Mostly fleet, mostly bitter portraits of working-class men and women in the New York City area, compiled from the author’s reporting for the New York Times metro section.
“The dandies I know say I write about dives and losers, but they are wrong.” Readers may challenge LeDuff on that point. The joints he typically writes about are dives, and the people mostly in gray, rough patches of their lives: employed, unemployed, or in between. That’s where LeDuff wants to be, among the ruck, where the stories have an everyday, mortal bite. Though he can sound like a bad Philip Marlowe imitation (“When the cocktail set tells me they enjoy the cast of losers, I never mind them. I smile and drink their liquor. They don't know what work is”), he usually approaches his subjects from an angle that catches the odd, genuine glint of their lives: the sidewalk Santa who “arrives home to a single room with a sink, well past dusk. He puts on the Drifters and takes off his boots. He empties the ashtray and lights himself a cigarette.” LeDuff is very much the reader’s eyes, and the images he presents, for all their brevity, have depth and heft, a strong, voyeuristic, out-of-body impact. His protagonists include shysters and gamblers, an arm wrestling impresario, a professional punching bag, men with soft hands, an upended cardboard box, and a deck of cards. There are also a few longer profiles—one was part of the Pulitzer-winning “How Race Is Lived in America” series—that allow LeDuff to sit awhile and wait for most all defenses to be dropped so he can show us the dark sides of work in a slaughterhouse, or as a day laborer, or as a harbor man.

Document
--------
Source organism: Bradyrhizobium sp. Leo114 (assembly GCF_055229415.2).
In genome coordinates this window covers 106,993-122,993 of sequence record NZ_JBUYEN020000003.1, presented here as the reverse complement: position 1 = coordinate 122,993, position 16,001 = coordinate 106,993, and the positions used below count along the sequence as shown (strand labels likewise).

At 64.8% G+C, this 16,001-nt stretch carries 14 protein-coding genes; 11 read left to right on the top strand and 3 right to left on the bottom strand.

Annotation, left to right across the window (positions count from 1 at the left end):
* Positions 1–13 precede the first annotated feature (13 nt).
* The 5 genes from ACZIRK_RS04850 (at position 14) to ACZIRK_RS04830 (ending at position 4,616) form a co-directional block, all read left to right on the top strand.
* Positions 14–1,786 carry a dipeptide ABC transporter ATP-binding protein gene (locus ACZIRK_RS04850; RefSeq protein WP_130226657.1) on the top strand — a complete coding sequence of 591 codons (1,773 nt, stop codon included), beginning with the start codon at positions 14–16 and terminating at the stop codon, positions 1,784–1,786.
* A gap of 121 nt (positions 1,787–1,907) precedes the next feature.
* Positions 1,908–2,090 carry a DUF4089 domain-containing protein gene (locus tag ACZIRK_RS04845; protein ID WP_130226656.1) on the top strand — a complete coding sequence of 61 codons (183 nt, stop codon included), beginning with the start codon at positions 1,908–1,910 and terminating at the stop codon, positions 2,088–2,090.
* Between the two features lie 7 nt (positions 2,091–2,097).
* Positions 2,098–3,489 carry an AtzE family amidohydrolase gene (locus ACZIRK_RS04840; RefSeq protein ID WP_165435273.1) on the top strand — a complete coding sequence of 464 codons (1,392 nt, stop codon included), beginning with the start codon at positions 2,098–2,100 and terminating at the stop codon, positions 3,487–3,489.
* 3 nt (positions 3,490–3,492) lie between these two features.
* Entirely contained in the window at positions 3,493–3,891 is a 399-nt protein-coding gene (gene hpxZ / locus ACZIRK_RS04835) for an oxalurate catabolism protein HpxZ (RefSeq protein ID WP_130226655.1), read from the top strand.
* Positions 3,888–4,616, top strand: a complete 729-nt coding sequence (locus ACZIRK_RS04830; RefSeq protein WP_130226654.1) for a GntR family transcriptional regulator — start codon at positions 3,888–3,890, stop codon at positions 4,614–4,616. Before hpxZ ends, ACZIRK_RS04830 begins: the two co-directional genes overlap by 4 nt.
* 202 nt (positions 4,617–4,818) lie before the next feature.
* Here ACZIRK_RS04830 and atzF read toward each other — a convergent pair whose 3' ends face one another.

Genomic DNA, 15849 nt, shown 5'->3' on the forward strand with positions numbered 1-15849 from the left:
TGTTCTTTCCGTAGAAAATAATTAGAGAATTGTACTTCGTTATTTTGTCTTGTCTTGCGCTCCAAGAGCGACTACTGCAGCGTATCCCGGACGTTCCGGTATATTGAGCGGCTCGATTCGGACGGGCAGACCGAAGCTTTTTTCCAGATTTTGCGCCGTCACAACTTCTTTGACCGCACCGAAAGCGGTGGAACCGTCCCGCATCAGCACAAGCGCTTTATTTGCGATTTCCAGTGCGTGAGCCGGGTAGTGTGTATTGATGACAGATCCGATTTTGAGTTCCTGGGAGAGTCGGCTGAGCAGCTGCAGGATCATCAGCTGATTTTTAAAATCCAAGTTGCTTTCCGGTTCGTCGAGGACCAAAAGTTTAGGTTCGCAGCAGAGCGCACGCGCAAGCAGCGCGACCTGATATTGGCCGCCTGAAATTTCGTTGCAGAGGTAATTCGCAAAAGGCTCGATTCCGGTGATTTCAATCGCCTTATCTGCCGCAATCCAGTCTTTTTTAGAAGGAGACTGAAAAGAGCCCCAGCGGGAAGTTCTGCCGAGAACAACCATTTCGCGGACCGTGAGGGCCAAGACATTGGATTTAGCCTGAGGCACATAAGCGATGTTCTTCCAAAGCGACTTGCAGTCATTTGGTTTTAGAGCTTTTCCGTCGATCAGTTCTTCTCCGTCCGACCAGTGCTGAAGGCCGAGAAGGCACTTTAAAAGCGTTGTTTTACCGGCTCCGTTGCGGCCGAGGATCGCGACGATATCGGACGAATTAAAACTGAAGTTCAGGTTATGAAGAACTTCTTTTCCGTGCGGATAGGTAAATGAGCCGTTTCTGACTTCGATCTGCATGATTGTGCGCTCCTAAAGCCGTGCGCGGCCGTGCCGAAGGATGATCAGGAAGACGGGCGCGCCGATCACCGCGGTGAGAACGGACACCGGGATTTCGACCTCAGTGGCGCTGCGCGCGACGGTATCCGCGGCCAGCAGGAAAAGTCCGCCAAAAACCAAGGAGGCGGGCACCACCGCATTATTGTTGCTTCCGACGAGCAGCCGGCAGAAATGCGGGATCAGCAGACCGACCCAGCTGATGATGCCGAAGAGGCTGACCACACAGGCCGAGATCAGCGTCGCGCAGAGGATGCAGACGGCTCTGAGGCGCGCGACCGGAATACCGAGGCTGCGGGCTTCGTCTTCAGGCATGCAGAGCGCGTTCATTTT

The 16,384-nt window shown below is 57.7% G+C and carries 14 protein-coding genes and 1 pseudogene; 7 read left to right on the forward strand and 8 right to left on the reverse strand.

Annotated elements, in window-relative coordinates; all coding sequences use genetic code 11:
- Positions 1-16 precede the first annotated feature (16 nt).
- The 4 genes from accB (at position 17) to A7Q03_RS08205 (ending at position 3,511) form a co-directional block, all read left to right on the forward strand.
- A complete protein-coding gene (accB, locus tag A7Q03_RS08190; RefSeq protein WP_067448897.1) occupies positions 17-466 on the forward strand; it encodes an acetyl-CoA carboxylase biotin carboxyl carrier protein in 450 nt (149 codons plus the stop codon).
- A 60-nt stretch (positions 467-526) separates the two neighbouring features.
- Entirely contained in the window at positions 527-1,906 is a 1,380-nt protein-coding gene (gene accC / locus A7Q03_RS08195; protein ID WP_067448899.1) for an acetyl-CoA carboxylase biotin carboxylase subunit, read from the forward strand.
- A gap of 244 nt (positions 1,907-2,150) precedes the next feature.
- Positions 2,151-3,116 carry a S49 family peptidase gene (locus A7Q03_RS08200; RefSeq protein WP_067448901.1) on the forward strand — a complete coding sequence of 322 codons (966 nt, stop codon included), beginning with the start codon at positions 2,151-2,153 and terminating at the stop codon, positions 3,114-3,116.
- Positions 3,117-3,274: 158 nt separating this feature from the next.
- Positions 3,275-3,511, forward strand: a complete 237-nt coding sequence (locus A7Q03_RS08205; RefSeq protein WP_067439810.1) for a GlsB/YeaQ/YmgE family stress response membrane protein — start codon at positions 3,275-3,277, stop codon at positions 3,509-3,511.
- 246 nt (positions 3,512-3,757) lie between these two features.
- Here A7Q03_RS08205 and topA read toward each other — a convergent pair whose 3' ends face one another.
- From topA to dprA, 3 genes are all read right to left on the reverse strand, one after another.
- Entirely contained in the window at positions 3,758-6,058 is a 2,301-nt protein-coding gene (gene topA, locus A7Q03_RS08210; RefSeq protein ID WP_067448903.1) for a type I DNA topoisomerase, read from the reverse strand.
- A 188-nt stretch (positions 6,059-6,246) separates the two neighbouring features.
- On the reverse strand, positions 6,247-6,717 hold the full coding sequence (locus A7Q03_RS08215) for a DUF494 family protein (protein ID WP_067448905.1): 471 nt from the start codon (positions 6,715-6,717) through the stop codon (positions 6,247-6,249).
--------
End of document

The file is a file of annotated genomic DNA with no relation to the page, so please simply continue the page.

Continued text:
LeDuff lets the characters speak for their sad lives as he sets the surrounding atmospheric pressure just right.